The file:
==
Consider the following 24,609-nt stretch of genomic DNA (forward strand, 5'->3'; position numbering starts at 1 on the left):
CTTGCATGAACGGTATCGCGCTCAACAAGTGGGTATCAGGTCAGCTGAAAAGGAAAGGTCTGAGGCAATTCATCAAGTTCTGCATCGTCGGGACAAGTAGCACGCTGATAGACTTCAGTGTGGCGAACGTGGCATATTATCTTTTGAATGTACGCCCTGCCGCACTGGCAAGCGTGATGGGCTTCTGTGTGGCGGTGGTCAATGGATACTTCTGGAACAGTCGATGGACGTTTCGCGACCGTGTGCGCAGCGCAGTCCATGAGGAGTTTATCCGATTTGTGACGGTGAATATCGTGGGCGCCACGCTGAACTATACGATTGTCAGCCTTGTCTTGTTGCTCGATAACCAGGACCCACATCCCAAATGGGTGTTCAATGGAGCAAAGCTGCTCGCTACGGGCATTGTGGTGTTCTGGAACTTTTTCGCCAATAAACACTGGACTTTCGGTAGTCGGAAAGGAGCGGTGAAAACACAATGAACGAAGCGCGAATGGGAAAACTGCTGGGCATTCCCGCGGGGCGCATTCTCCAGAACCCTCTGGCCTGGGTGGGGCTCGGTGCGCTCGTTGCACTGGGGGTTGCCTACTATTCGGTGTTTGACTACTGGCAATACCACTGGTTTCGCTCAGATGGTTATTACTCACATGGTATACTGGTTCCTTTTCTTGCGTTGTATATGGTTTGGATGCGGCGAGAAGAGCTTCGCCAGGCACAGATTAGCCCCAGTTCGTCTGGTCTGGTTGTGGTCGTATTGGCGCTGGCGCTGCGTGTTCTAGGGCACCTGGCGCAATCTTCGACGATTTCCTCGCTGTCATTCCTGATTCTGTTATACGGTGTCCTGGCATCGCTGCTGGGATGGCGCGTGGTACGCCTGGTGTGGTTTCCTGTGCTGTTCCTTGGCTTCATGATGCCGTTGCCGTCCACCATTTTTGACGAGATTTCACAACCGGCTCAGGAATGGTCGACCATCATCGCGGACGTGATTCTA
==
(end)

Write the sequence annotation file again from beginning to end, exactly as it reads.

Consider the following 24,609-nt stretch of genomic DNA (forward strand, 5'->3'; position numbering starts at 1 on the left):
CTTGCATGAACGGTATCGCGCTCAACAAGTGGGTATCAGGTCAGCTGAAAAGGAAAGGTCTGAGGCAATTCATCAAGTTCTGCATCGTCGGGACAAGTAGCACGCTGATAGACTTCAGTGTGGCGAACGTGGCATATTATCTTTTGAATGTACGCCCTGCCGCACTGGCAAGCGTGATGGGCTTCTGTGTGGCGGTGGTCAATGGATACTTCTGGAACAGTCGATGGACGTTTCGCGACCGTGTGCGCAGCGCAGTCCATGAGGAGTTTATCCGATTTGTGACGGTGAATATCGTGGGCGCCACGCTGAACTATACGATTGTCAGCCTTGTCTTGTTGCTCGATAACCAGGACCCACATCCCAAATGGGTGTTCAATGGAGCAAAGCTGCTCGCTACGGGCATTGTGGTGTTCTGGAACTTTTTCGCCAATAAACACTGGACTTTCGGTAGTCGGAAAGGAGCGGTGAAAACACAATGAACGAAGCGCGAATGGGAAAACTGCTGGGCATTCCCGCGGGGCGCATTCTCCAGAACCCTCTGGCCTGGGTGGGGCTCGGTGCGCTCGTTGCACTGGGGGTTGCCTACTATTCGGTGTTTGACTACTGGCAATACCACTGGTTTCGCTCAGATGGTTATTACTCACATGGTATACTGGTTCCTTTTCTTGCGTTGTATATGGTTTGGATGCGGCGAGAAGAGCTTCGCCAGGCACAGATTAGCCCCAGTTCGTCTGGTCTGGTTGTGGTCGTATTGGCGCTGGCGCTGCGTGTTCTAGGGCACCTGGCGCAATCTTCGACGATTTCCTCGCTGTCATTCCTGATTCTGTTATACGGTGTCCTGGCATCGCTGCTGGGATGGCGCGTGGTACGCCTGGTGTGGTTTCCTGTGCTGTTCCTTGGCTTCATGATGCCGTTGCCGTCCACCATTTTTGACGAGATTTCACAACCGGCTCAGGAATGGTCGACCATCATCGCGGACGTGATTCTA